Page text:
Updated Keeping fingers crossed that its Slack-for-suits platform, Teams, would survive the week, Microsoft today confirmed a slew of a new toys for its corporate collaboration baby.
This week is the third anniversary of Teams, and even the most hardened cynic would find it difficult not to admit that it has been a success for the company, despite the recent wobbles as demand surged from homeworkers.
As of this month, 44 million people* are using Teams on a daily basis, according to Microsoft. Competitor Slack, with its 12 million active users, might quibble a little with how that figure is measured. Microsoft defines it as users performing an intentional action, such as sending a message or replying to a chat rather than something passive such as closing the thing.
The figure is up from the 20 million active users trumpeted by Microsoft in January when it reported financial results for Q2 of its fiscal '20, but quite a bit off the 200+ million Office 365 users out there.
Regardless, it is an impressive figure. 440,000 employees at Accenture alone are signed up to use the thing.
Over the course of the coming year, Microsoft plans to further tweak its platform. One upcoming feature, the ability to read messages and write responses when things are running on low bandwidth or even entirely offline will be particularly welcome to those who found things borked beyond belief earlier this week.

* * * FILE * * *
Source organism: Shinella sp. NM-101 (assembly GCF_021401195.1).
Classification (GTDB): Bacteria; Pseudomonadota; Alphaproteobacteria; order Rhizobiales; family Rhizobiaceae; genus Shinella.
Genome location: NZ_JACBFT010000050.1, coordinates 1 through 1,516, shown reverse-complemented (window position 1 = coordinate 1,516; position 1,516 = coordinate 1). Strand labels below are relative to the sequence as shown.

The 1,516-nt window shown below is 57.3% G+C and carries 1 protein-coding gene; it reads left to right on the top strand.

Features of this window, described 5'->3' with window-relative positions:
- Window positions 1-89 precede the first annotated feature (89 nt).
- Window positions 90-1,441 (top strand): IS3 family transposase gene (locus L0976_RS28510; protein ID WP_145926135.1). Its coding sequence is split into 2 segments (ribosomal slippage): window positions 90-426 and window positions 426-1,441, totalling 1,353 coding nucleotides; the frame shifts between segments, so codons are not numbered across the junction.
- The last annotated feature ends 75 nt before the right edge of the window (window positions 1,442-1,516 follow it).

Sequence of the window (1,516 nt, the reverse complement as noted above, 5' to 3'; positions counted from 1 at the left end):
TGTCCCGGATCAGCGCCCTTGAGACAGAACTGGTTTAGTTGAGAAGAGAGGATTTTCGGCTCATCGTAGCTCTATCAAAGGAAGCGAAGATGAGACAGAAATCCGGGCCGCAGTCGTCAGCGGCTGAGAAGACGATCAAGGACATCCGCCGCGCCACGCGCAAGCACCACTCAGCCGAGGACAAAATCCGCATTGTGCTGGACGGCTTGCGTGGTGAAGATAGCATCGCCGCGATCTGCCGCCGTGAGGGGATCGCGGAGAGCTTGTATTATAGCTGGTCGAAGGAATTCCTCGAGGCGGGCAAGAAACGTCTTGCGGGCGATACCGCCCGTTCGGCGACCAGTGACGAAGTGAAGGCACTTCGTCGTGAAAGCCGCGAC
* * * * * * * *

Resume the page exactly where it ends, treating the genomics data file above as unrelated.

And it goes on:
Other changes include the welcome arrival of real-time noise suppression for those that insist on hammering their keyboards with mic turned on and a "raise hand" feature for moments when dropping an aubergine emoticon to try and get the speaker's attention just won't cut it.
In what is perhaps a nod to the eventual replacement of Skype for Business by Teams, it will also be possible to pop chats out into separate windows.
Because it is Microsoft, it is impossible not to fiddle with a product without a nod to firstline workers, and Teams is no exception to the rule. While the likes of HoloLens 2 make for impressive demos, a buddying up with wearable rugged Android tablet vendor RealWear is a more pragmatic approach for those sent out into the field.
The RealWear gizmo attaches to a hard-hat or similar and includes camera, miniaturised screen and audio. While it won't perform the crowdpleasing tricks of its considerably more exotic wearable brethren, it will allow a Teams user to share his or her view with a remote collaborator, enjoy a chat, swap information and snap the odd picture.
It also wouldn't be Microsoft without some functionality that is US-only, and to that end the company is introducing Microsoft 365 Business Voice stateside, aimed at turning Teams into a complete phone system. The rest of the world will just have to shout for the time being.
As for UK punters, the firm said today that workers in the UK's National Health Service would get free access to Teams for the duration of the novel coronavirus outbreak.
While there are plenty of goodies for enterprises (including new gizmos to plonk on the conference room table) consumers were ignored. That might all change at the company's upcoming "family" focused event at the end of the month. ®
Updated at 14:31 on 19 March to add
The firm told us earlier this week that as of March 11, 2020, it had "counted 32 million daily users of Teams". Microsoft got in touch shortly after publication to say: "As of March 18, 2020, that number has grown by 12 million to 44 million daily users around the world."